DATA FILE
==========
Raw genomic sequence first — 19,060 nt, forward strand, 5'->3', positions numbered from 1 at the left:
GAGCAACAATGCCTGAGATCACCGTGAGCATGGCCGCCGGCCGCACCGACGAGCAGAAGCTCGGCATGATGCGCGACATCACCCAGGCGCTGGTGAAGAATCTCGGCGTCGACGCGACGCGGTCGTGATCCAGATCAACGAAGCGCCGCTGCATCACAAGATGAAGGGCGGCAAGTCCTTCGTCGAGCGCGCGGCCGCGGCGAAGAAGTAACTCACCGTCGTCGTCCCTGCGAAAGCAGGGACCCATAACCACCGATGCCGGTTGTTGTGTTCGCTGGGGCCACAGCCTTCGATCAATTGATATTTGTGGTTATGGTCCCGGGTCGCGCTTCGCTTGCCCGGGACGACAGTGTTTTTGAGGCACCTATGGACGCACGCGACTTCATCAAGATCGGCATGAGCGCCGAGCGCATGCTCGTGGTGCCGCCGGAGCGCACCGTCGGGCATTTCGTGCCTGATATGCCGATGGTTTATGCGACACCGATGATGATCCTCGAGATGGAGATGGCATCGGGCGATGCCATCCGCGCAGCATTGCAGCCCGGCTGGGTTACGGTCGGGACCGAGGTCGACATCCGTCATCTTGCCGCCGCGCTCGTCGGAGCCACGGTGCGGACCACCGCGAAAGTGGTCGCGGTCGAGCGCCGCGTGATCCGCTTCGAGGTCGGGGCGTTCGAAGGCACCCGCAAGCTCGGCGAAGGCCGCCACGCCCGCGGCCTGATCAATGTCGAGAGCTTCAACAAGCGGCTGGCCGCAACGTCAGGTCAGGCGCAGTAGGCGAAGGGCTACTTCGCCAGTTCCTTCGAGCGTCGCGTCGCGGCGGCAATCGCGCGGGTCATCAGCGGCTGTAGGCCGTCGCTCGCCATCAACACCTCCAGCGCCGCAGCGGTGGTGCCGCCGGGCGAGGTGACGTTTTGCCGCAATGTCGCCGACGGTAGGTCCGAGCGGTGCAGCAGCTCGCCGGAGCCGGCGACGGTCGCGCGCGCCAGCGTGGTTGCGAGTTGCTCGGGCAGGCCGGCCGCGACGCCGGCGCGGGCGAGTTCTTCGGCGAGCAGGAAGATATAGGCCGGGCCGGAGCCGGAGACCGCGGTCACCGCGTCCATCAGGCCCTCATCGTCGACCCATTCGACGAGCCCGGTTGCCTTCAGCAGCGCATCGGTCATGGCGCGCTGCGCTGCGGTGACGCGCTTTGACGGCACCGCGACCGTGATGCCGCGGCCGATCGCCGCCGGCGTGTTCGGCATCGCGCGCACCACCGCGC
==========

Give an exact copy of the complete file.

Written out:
Raw genomic sequence first — 19,060 nt, forward strand, 5'->3', positions numbered from 1 at the left:
GAGCAACAATGCCTGAGATCACCGTGAGCATGGCCGCCGGCCGCACCGACGAGCAGAAGCTCGGCATGATGCGCGACATCACCCAGGCGCTGGTGAAGAATCTCGGCGTCGACGCGACGCGGTCGTGATCCAGATCAACGAAGCGCCGCTGCATCACAAGATGAAGGGCGGCAAGTCCTTCGTCGAGCGCGCGGCCGCGGCGAAGAAGTAACTCACCGTCGTCGTCCCTGCGAAAGCAGGGACCCATAACCACCGATGCCGGTTGTTGTGTTCGCTGGGGCCACAGCCTTCGATCAATTGATATTTGTGGTTATGGTCCCGGGTCGCGCTTCGCTTGCCCGGGACGACAGTGTTTTTGAGGCACCTATGGACGCACGCGACTTCATCAAGATCGGCATGAGCGCCGAGCGCATGCTCGTGGTGCCGCCGGAGCGCACCGTCGGGCATTTCGTGCCTGATATGCCGATGGTTTATGCGACACCGATGATGATCCTCGAGATGGAGATGGCATCGGGCGATGCCATCCGCGCAGCATTGCAGCCCGGCTGGGTTACGGTCGGGACCGAGGTCGACATCCGTCATCTTGCCGCCGCGCTCGTCGGAGCCACGGTGCGGACCACCGCGAAAGTGGTCGCGGTCGAGCGCCGCGTGATCCGCTTCGAGGTCGGGGCGTTCGAAGGCACCCGCAAGCTCGGCGAAGGCCGCCACGCCCGCGGCCTGATCAATGTCGAGAGCTTCAACAAGCGGCTGGCCGCAACGTCAGGTCAGGCGCAGTAGGCGAAGGGCTACTTCGCCAGTTCCTTCGAGCGTCGCGTCGCGGCGGCAATCGCGCGGGTCATCAGCGGCTGTAGGCCGTCGCTCGCCATCAACACCTCCAGCGCCGCAGCGGTGGTGCCGCCGGGCGAGGTGACGTTTTGCCGCAATGTCGCCGACGGTAGGTCCGAGCGGTGCAGCAGCTCGCCGGAGCCGGCGACGGTCGCGCGCGCCAGCGTGGTTGCGAGTTGCTCGGGCAGGCCGGCCGCGACGCCGGCGCGGGCGAGTTCTTCGGCGAGCAGGAAGATATAGGCCGGGCCGGAGCCGGAGACCGCGGTCACCGCGTCCATCAGGCCCTCATCGTCGACCCATTCGACGAGCCCGGTTGCCTTCAGCAGCGCATCGGTCATGGCGCGCTGCGCTGCGGTGACGCGCTTTGACGGCACCGCGACCGTGATGCCGCGGCCGATCGCCGCCGGCGTGTTCGGCATCGCGCGCACCACCGCGC